The exact rates vary from one broker to the next, and you’ll want to carefully read your broker’s PDS (Product Disclosure Statement) to understand the full cost, but in general, brokers charge 2-3 percent above the cash rate.

So for instance, if you’re trading in Australia, and have taken a $5000 position, and the Reserve Bank of Australia’s rate is 3%, and your broker charges 2% above that, then you’re looking at a charge of:

·       Position size ($5000) * (RBA Rate (0.03) + broker’s fee (0.02) = $250

·       Divide this number by 365 to get the one day rate = $0.69

As you can see, this is a very modest fee, and it’s not something that should dissuade you from holding a position for longer than one business day.

Having said that, you should only do so if you are extremely confident that the price will continue to rise the following day (long position).

Again, this fee is small enough that it should not often dissuade you, but you do need to be mindful of the fee, because it’s part of the cost of doing business, and will have some impact on your final Return on Investment.

Here’s something interesting:  It works in reverse if you’re holding a short position!  In other words, instead of being charged a small fee, you get a small credit if you’re holding a short position.  The same math applies.

Note:  Markets aren’t open on the weekend, so if you hold your position over the weekend, then you’ll be charged (or credited) for Saturday and Sunday as well.



Foreign Currency Exposure

A lot of people get addicted to the fast pace and extreme volatility of the currency (forex) markets, but there is a small wrinkle you should be aware of that a lot of people overlook.

Most brokers hold your profits in US Dollars.  That’s true regardless of what currency pair you’re trading (even if you’re trading Crosses, which don’t involve US Dollars on either side).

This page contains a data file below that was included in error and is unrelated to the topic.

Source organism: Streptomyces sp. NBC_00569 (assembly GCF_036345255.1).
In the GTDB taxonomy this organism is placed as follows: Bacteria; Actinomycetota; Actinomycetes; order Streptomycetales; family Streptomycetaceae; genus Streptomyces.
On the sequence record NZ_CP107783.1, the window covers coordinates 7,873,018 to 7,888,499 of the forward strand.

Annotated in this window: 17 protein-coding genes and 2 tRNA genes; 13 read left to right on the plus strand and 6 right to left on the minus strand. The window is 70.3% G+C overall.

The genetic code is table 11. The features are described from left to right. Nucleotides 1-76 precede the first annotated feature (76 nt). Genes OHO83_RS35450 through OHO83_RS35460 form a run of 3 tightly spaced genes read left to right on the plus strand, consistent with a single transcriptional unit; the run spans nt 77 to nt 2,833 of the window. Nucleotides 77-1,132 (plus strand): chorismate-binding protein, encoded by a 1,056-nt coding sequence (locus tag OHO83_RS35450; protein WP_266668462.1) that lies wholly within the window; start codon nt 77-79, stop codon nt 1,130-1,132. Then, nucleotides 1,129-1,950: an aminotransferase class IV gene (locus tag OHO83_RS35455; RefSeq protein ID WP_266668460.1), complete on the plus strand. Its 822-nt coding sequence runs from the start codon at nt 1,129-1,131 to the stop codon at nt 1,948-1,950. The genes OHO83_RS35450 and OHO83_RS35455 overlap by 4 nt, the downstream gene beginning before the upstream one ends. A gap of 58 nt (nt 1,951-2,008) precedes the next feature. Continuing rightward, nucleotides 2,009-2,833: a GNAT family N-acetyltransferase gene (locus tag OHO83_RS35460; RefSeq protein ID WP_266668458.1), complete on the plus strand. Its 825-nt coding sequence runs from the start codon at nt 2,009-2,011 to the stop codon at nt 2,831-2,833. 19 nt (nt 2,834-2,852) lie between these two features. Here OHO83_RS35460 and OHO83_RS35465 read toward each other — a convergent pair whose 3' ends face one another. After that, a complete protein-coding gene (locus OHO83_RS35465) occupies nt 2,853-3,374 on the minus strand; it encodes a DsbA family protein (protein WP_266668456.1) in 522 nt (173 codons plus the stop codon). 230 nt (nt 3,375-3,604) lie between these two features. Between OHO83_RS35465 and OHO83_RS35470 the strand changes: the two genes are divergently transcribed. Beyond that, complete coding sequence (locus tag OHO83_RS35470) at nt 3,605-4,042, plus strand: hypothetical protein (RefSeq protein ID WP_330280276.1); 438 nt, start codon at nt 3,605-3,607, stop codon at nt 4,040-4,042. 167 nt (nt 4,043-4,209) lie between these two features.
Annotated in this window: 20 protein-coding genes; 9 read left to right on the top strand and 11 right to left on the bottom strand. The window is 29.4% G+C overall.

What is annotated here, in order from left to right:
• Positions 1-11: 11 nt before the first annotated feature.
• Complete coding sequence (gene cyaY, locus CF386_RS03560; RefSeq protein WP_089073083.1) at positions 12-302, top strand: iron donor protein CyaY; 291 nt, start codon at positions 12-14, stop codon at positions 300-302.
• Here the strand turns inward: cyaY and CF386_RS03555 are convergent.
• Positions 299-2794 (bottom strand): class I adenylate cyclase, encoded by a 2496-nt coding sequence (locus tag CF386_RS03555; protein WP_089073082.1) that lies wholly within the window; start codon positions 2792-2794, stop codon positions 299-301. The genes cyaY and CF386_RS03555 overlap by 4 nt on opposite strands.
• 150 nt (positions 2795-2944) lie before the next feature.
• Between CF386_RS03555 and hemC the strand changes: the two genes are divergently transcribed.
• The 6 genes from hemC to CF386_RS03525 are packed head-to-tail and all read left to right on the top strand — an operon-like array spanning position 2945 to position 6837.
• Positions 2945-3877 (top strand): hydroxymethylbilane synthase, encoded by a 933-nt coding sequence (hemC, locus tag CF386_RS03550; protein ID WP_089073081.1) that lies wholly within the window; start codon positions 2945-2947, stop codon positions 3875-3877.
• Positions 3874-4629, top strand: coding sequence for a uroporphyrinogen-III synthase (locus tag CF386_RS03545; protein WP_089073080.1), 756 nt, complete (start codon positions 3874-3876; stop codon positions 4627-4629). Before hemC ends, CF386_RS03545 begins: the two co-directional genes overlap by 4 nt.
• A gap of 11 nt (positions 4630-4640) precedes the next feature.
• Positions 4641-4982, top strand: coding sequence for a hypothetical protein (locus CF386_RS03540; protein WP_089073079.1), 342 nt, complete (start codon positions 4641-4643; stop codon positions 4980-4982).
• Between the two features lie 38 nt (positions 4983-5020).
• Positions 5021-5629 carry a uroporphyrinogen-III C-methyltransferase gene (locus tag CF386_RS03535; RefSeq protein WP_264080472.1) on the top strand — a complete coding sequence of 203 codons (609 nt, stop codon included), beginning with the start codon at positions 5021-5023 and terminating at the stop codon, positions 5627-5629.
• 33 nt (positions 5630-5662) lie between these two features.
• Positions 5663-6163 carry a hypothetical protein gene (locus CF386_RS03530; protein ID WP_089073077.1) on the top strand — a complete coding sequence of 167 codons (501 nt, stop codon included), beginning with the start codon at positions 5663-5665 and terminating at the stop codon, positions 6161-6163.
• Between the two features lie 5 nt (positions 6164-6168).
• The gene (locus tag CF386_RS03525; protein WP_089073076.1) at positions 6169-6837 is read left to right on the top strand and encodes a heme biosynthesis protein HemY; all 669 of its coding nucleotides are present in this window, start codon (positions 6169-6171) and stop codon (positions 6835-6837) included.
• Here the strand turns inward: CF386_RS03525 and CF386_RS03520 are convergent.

What that means from a practical standpoint is that your country’s exchange rate as compared to the US Dollar matters a great deal, and can impact your total Return on Investment.


How Corporate Actions Affect You

Corporations are always in motion.  Always busy, and their actions can impact your trading positions in a variety of ways.

We’ll go over some of the basic things you can expect to see happening as you begin investing.  Some of these will serve to enhance your positions and their profitability, while others will have to be counted as expenses against you.



What about Dividends?

At first glance, you might not think that dividends will play any role in your CFD trades.  After all, you’re trading a derivative, not the actual shares of stock.  The reality though, is that they can, and do have an impact on your CFD positions.

A dividend is essentially a reward paid to investors for the profits that the company has paid.  They are paid twice a year, with the first annual payment being referred to as the “interim dividend,” and the second being called the “final dividend.”

From the perspective of a CFD investor, the most important date to remember is the “ex-dividend” date, often called the Ex-Div date for short.  If you buy before this date, and are still holding it when the dividend date rolls around, you’re entitled to a dividend if one is paid.  If you buy after the Ex-Div date, you’re not.  It’s as simple as that.